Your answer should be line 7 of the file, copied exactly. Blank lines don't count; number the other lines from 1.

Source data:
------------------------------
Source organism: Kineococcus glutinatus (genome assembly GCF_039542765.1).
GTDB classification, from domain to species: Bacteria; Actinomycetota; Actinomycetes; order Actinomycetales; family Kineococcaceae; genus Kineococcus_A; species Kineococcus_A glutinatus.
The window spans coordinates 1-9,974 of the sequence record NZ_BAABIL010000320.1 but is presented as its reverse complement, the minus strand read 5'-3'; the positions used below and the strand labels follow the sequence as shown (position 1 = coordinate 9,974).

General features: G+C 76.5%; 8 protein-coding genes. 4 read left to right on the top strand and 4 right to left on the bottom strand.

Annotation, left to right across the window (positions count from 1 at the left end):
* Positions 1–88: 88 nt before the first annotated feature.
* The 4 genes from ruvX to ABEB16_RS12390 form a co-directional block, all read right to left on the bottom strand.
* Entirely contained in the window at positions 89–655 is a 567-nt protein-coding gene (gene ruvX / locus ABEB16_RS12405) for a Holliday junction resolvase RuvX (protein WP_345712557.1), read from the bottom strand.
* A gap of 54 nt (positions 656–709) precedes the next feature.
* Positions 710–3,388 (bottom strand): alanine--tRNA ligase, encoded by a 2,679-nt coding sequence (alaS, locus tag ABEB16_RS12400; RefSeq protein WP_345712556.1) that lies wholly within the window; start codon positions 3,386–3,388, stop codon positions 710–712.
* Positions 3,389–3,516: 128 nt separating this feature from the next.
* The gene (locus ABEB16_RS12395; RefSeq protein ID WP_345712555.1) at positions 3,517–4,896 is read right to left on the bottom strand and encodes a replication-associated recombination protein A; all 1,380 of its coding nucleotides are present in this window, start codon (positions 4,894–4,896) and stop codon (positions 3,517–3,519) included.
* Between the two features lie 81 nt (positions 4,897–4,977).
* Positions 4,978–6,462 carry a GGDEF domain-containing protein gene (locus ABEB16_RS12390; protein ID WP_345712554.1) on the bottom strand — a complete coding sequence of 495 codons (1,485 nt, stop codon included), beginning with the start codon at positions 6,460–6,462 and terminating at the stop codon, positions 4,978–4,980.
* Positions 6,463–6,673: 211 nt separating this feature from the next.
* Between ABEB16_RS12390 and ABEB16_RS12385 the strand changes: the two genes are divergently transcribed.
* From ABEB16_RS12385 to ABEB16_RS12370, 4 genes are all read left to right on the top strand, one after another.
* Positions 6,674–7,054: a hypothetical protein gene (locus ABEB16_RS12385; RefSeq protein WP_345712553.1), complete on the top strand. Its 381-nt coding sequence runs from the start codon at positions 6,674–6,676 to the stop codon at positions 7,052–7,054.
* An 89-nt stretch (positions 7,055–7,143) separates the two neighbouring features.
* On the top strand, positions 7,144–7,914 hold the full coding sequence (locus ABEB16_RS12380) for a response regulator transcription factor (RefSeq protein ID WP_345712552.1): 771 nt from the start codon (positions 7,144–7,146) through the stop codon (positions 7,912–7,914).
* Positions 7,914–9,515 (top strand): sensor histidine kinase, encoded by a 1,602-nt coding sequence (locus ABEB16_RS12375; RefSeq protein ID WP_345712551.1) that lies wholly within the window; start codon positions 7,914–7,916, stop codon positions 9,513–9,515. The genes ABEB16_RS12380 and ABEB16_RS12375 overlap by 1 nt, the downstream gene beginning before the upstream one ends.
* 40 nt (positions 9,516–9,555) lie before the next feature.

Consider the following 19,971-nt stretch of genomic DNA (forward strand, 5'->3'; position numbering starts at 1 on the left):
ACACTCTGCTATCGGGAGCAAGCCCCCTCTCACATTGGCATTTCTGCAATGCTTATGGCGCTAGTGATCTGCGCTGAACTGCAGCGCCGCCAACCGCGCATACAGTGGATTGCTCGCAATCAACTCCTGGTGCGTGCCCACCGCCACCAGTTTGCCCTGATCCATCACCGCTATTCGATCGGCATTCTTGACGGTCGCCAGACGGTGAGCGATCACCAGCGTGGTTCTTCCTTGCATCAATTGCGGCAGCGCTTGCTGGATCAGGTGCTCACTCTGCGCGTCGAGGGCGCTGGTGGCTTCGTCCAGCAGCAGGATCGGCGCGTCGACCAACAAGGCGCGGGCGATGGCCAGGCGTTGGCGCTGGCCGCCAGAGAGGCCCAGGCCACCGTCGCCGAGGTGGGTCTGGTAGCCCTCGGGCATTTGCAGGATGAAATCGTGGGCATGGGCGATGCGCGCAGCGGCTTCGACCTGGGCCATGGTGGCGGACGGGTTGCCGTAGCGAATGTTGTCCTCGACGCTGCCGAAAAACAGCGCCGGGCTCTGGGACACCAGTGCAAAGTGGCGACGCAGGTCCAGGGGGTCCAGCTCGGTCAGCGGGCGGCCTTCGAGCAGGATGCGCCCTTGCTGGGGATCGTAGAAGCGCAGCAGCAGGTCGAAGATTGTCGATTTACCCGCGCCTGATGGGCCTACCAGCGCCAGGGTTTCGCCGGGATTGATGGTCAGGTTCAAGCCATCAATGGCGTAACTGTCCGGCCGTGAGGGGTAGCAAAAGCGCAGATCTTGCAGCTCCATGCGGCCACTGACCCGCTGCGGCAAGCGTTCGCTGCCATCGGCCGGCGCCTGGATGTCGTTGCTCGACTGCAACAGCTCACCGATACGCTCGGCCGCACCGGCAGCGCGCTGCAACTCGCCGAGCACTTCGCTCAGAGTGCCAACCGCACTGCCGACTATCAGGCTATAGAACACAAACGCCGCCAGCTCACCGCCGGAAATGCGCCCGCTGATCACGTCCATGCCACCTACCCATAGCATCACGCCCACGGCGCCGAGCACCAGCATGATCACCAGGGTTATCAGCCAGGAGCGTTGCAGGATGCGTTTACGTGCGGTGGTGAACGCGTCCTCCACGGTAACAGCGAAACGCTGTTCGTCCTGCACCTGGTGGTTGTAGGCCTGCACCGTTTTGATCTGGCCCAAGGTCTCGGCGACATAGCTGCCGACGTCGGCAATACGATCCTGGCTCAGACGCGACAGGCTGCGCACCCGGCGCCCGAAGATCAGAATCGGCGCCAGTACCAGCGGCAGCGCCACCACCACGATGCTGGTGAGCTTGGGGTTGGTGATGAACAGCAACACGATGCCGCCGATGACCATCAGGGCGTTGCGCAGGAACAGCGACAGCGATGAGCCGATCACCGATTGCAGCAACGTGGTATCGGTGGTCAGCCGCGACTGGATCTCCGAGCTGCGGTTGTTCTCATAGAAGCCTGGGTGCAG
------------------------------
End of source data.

* The 4 genes from ruvX to ABEB16_RS12390 form a co-directional block, all read right to left on the bottom strand.